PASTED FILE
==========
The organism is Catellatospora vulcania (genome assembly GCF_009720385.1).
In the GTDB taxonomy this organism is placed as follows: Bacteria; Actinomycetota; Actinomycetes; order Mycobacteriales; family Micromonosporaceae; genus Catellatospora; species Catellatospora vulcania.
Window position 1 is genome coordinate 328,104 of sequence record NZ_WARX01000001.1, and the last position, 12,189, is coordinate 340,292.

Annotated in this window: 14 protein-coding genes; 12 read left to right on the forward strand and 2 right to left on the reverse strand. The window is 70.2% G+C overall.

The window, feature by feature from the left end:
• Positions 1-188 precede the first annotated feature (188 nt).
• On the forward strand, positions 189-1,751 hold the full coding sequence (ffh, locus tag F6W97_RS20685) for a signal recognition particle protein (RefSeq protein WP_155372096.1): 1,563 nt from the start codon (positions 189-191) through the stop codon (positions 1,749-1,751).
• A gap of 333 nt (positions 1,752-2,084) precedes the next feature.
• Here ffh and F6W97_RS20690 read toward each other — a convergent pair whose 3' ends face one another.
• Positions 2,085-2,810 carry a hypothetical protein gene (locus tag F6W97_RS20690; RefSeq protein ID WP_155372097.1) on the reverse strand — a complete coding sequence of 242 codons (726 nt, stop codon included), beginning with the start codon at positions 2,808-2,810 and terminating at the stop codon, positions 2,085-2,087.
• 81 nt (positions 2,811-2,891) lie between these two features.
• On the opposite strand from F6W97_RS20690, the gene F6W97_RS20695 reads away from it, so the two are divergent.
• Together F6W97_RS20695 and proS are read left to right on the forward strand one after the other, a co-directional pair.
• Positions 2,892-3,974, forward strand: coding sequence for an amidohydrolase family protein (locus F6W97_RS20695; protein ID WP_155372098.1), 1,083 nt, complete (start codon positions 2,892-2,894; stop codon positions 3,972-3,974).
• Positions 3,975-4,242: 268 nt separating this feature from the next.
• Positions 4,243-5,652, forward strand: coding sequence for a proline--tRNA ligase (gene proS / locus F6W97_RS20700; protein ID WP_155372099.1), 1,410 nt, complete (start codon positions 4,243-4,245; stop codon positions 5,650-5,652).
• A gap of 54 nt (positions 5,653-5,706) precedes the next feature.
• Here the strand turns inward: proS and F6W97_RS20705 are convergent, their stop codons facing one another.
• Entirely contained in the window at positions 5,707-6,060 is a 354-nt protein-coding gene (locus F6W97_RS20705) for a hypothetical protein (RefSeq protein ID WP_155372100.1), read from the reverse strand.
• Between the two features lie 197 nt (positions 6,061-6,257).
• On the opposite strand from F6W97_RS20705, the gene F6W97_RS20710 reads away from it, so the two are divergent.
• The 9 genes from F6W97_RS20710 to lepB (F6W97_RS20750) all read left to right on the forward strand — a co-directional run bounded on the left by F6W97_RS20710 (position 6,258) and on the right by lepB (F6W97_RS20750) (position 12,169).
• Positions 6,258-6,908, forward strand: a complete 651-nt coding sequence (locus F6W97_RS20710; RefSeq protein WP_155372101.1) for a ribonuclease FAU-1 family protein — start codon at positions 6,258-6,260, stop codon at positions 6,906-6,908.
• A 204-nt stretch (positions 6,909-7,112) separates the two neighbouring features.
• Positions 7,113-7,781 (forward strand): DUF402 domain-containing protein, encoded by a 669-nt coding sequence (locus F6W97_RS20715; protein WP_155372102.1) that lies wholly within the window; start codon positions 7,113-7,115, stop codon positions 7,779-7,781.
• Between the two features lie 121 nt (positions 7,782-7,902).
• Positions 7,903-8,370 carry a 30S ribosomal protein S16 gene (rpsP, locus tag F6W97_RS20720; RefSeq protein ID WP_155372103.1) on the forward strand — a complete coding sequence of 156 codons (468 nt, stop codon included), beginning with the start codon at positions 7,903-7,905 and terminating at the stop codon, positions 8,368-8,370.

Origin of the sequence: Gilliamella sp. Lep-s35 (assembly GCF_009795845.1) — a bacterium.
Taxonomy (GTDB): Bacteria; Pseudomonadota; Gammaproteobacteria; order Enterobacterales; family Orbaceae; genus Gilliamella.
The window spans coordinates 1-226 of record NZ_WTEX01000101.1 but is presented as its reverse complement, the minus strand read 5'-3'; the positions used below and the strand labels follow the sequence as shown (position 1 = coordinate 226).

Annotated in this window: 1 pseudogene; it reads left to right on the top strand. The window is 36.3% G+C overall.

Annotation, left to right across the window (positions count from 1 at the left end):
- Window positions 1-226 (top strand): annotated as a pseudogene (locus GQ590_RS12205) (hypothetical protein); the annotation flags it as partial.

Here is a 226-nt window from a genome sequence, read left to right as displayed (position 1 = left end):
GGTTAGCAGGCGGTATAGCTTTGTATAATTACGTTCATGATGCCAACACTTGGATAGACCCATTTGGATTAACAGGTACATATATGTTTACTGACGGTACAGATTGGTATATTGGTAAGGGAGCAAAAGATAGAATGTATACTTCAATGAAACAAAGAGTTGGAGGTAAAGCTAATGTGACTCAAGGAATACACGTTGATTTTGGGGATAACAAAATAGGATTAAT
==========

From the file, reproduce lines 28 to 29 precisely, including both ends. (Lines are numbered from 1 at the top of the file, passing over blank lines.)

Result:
Origin of the sequence: Gilliamella sp. Lep-s35 (assembly GCF_009795845.1) — a bacterium.
Taxonomy (GTDB): Bacteria; Pseudomonadota; Gammaproteobacteria; order Enterobacterales; family Orbaceae; genus Gilliamella.